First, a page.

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The Cambridge History of English and American Literature in 18 Volumes (1907–21).
Volume II. The End of the Middle Ages.

II. Religious Movements in the Fourteenth Century

§ 1. Richard Rolle of Hamploe

IT is often difficult to deal adequately with individual writers in the Middle Ages. Both the general ideas and the literary habits of the time tended to hide the traces of individual work. Schools of thought were more important than their individual members; at times, therefore, single thinkers or writers received less than their due recognition because their achievements became the common property of a school. Hence, we find it not always easy to assign to any single writer his proper place in literary history, and the difficulty is increased by medieval methods of composition. Manuscripts were so widely copied, often with alterations and additions, that individual ownership was almost lost. Then, when in later days men sought to trace the work and influence of individuals, they ran two opposite risks: sometimes, they were likely to under-estimate the individual’s influence; sometimes they were likely to ascribe to one man tendencies and works which belonged rather to his school. It is not surprising, then, that a great deal still remains to be done in the publication and arrangement of manuscripts before a definite verdict can be given upon some problems of early literary history. As might be expected, moreover, this difficulty is most to be felt in some of the matters nearest to daily life: where the feet of generations passed the oftenest, traces of their forerunners were easiest lost. Richard Rolle of Hampole and John Wyclif were men very different in their lives and in their ecclesiastical standpoints, but the lives of both illustrate these statements, and the same kind of difficulty arises in respect of each of them. Much has been assigned to them that was not really theirs: after this first mistake has been repaired, it becomes possible to judge them more fairly. But, even then, it cannot be done fully and finally until the materials have been sifted and arranged.

By the fourteenth century, the north of England had long lost its former literary leadership, but its impulses had not quite died away, and the growing connection with Oxford, strengthened by the foundation of Balliol College (c. 1263), brought even outlying villages under the influence of great intellectual and religious movements. When Richard Rolle went up to Oxford, the friars, with their ideal of poverty, were still a powerful party there, although, before long, FitzRalph was to attack their view of life; and contests between realists and nominalists were the chief intellectual interests. The young student’s connection with Oxford did not last long; but it coloured the whole of his life, and his first writings were modelled upon academic forms. He must, also, have gone through much intellectual and spiritual trouble, if we may judge from the crisis that changed his life. But he took away with him from Oxford a sufficient knowledge of Latin, and acquaintance with, and some distaste for the ordinary philosophical writers, and above all, a love of the Scriptures. By a regulation of Grosseteste, the first morning lecture had to be upon the Bible, which furnished the material for much of the teaching.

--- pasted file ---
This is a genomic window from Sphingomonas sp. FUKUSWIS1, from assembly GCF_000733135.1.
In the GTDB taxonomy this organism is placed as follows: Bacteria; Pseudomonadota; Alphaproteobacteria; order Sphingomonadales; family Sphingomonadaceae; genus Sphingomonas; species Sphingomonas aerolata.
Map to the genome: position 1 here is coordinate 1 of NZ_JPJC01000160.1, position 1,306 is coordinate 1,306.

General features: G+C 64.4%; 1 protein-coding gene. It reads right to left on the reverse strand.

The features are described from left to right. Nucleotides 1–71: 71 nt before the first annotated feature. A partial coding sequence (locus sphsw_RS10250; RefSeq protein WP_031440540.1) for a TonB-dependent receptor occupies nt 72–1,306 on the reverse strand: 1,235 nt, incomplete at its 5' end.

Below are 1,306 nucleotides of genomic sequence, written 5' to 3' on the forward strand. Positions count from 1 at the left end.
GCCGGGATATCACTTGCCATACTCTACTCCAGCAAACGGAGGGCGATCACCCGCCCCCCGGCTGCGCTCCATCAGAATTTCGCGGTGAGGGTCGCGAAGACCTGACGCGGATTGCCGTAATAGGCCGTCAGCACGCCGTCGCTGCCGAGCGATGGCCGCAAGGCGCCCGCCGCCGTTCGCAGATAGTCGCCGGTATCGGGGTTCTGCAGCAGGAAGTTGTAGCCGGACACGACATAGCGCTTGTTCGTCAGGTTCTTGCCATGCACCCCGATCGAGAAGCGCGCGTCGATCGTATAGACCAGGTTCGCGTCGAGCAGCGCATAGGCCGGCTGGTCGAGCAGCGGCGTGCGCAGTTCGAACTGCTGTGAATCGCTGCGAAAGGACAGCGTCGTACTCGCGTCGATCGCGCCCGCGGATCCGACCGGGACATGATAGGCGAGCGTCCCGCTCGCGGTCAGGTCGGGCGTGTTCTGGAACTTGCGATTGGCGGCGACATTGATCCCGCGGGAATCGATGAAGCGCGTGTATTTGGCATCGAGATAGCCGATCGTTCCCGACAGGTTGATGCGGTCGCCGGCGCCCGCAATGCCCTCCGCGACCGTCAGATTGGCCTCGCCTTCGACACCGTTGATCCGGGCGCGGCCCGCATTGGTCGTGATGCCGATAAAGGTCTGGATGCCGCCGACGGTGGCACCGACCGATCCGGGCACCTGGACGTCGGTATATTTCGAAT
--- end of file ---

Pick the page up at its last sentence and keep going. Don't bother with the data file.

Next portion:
Richard Rolle was born, probably about 1300, although the exact date is unknown, at Thornton-le-Dale, near the old town of Pickering, if a note in one of the manuscripts concerning him is to be believed; at Thornton-le-Street, if a modern conjecture, which places his birth nearer the scenes of his earliest activity, is to be accepted. When he was nineteen he came home from Oxford, eager, because he feared disaster to his soul, to follow the life of a hermit; he asked his sister to meet him near his home and bring with her two of her frocks, a grey and a white, and, out of these, along with his father’s hood, he made himself a rough and ready hermit’s dress. Thus clad, he visited a church where worshipped the family of Dalton—two youths of which had known him at Oxford. On a second visit, he put on a surplice and, with the leave of the priest, preached an affecting sermon at Mass. The former undergraduates recognised him and asked him to their table at home. His father, a man of some substance, was known to the Daltons, and, struck by Richard’s sermon and his earnestness, they settled him as a hermit upon their estate. Hermits were a common feature of medieval life: they were under episcopal control and received episcopal licence; hence, they were often spoken of by bishops as “our hermits”; indulgences were often granted to those who supported them, and they themselves often did useful service in the repair of roads and keeping up of bridges. After a time—four years at least—he left his first cell fro another at Ainderby, near Northallerton, where a friend of his, Margaret Kirby, lived in much the same way that he did. Another change brought him to Hampole, near Doncaster; and here, kindly cherished by Cistercian nuns, he lived for the rest of his days. The end came 29 September 1349—the year of the Black Death. So great had been his popularity that the nuns of Hample sought his canonisation: an office for his festival—20 January—was composed (probably about 1381–2), and, later, a collection of miracles ascribed to his influence was made. Although not formally canonised, he was regarded as a saint; and his reputation gave wider currency to his writings.